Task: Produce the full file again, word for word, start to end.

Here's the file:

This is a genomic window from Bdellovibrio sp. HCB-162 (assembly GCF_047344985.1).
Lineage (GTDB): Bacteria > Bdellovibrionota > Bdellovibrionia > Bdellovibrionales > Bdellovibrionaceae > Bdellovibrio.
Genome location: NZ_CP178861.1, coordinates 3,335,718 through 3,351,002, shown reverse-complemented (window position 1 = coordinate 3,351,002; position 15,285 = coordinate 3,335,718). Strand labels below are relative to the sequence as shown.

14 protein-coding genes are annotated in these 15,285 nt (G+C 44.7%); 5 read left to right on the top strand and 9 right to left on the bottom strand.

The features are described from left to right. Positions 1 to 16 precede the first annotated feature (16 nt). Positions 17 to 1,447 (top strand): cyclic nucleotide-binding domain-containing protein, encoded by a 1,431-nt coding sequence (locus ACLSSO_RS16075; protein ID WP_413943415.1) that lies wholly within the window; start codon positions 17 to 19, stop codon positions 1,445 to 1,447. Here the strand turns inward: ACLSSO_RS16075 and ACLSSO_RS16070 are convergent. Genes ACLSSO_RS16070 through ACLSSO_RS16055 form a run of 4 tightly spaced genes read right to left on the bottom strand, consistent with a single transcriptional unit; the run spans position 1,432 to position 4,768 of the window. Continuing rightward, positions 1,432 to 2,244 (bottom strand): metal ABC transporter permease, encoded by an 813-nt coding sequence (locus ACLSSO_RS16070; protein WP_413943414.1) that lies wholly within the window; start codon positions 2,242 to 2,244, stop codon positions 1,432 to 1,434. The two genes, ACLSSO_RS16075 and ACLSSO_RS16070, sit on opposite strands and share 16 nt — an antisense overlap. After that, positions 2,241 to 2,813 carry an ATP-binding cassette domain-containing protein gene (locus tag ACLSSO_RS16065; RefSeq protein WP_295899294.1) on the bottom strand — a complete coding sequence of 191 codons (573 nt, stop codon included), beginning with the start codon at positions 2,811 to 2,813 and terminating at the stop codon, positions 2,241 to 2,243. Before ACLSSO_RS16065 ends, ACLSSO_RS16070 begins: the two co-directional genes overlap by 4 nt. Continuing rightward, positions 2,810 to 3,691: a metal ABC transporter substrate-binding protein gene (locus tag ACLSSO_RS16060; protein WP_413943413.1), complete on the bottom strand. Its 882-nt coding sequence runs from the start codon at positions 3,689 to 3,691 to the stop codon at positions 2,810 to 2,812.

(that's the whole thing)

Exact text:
This is a genomic window from Bdellovibrio sp. HCB-162 (assembly GCF_047344985.1).
Lineage (GTDB): Bacteria > Bdellovibrionota > Bdellovibrionia > Bdellovibrionales > Bdellovibrionaceae > Bdellovibrio.
Genome location: NZ_CP178861.1, coordinates 3,335,718 through 3,351,002, shown reverse-complemented (window position 1 = coordinate 3,351,002; position 15,285 = coordinate 3,335,718). Strand labels below are relative to the sequence as shown.

14 protein-coding genes are annotated in these 15,285 nt (G+C 44.7%); 5 read left to right on the top strand and 9 right to left on the bottom strand.

The features are described from left to right. Positions 1 to 16 precede the first annotated feature (16 nt). Positions 17 to 1,447 (top strand): cyclic nucleotide-binding domain-containing protein, encoded by a 1,431-nt coding sequence (locus ACLSSO_RS16075; protein ID WP_413943415.1) that lies wholly within the window; start codon positions 17 to 19, stop codon positions 1,445 to 1,447. Here the strand turns inward: ACLSSO_RS16075 and ACLSSO_RS16070 are convergent. Genes ACLSSO_RS16070 through ACLSSO_RS16055 form a run of 4 tightly spaced genes read right to left on the bottom strand, consistent with a single transcriptional unit; the run spans position 1,432 to position 4,768 of the window. Continuing rightward, positions 1,432 to 2,244 (bottom strand): metal ABC transporter permease, encoded by an 813-nt coding sequence (locus ACLSSO_RS16070; protein WP_413943414.1) that lies wholly within the window; start codon positions 2,242 to 2,244, stop codon positions 1,432 to 1,434. The two genes, ACLSSO_RS16075 and ACLSSO_RS16070, sit on opposite strands and share 16 nt — an antisense overlap. After that, positions 2,241 to 2,813 carry an ATP-binding cassette domain-containing protein gene (locus tag ACLSSO_RS16065; RefSeq protein WP_295899294.1) on the bottom strand — a complete coding sequence of 191 codons (573 nt, stop codon included), beginning with the start codon at positions 2,811 to 2,813 and terminating at the stop codon, positions 2,241 to 2,243. Before ACLSSO_RS16065 ends, ACLSSO_RS16070 begins: the two co-directional genes overlap by 4 nt. Continuing rightward, positions 2,810 to 3,691: a metal ABC transporter substrate-binding protein gene (locus tag ACLSSO_RS16060; protein WP_413943413.1), complete on the bottom strand. Its 882-nt coding sequence runs from the start codon at positions 3,689 to 3,691 to the stop codon at positions 2,810 to 2,812.